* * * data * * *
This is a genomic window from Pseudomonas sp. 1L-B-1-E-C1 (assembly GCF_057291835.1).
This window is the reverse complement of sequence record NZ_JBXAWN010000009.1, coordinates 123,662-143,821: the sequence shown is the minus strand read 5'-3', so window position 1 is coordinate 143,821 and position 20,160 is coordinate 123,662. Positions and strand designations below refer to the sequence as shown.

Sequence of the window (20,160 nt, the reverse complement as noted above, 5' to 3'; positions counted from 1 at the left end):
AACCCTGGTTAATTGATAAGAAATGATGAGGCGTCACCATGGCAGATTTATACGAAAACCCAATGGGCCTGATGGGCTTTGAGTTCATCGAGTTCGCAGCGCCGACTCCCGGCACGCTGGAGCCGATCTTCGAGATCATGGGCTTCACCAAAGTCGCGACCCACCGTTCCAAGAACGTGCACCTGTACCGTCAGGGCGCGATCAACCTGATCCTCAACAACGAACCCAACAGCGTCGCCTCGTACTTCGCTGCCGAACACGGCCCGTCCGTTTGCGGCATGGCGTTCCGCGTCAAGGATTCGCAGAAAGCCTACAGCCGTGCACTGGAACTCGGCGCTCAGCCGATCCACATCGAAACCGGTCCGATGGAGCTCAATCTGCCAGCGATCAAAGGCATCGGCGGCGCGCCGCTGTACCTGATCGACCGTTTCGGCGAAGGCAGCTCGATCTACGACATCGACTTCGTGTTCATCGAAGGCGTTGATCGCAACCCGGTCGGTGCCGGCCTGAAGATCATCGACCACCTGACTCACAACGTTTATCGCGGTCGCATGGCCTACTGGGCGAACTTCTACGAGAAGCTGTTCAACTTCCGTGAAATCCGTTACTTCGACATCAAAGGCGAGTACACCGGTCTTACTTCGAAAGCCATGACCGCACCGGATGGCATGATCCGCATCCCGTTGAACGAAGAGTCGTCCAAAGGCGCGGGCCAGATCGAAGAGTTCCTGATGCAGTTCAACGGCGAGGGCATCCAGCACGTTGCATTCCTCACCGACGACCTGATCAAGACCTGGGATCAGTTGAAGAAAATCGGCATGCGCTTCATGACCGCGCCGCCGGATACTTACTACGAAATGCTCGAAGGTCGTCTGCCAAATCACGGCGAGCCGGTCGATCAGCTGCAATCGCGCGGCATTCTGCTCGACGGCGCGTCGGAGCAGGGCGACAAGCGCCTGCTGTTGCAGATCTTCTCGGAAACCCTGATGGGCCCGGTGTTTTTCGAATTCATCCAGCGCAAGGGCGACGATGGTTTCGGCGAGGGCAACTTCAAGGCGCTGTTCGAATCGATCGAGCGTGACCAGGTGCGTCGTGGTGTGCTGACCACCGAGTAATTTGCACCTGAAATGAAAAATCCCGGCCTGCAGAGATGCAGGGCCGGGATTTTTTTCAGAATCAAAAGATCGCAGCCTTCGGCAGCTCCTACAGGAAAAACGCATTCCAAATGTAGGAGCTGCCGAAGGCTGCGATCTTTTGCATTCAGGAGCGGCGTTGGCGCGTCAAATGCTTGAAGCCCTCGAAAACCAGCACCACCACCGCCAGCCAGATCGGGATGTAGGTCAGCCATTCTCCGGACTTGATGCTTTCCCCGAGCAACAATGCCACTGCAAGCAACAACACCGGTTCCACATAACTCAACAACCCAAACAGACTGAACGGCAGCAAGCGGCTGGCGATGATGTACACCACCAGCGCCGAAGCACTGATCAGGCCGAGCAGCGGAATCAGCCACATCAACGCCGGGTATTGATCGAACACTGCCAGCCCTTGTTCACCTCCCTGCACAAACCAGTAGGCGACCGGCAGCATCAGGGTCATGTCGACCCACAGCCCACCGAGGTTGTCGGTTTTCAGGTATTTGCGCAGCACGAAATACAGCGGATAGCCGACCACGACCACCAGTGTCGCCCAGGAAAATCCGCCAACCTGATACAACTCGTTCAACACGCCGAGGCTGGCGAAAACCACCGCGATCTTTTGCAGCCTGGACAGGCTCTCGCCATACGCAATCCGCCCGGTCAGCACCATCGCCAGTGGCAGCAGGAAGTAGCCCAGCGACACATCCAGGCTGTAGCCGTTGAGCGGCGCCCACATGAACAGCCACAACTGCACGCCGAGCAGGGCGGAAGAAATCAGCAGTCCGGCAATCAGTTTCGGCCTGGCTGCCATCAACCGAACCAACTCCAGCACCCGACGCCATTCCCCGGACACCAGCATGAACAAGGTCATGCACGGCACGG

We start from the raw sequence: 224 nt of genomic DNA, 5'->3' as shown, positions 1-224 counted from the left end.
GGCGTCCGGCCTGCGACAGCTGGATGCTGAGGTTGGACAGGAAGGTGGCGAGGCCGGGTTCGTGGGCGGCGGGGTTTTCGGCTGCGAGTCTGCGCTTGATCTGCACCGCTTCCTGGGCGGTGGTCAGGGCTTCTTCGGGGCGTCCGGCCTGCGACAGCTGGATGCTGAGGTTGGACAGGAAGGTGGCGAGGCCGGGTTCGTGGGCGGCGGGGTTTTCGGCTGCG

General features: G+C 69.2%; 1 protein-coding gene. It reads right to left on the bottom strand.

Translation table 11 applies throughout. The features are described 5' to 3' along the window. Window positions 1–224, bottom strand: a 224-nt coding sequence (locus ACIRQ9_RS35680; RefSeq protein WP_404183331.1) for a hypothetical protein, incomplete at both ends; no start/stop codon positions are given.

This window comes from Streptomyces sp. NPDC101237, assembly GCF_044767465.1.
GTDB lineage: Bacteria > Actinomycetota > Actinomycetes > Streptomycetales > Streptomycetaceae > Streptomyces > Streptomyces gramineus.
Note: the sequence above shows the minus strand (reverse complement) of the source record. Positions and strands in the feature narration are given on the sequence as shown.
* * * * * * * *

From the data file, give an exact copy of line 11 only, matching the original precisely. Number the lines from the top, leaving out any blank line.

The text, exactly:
Note: the sequence above shows the minus strand (reverse complement) of the source record. Positions and strands in the feature narration are given on the sequence as shown.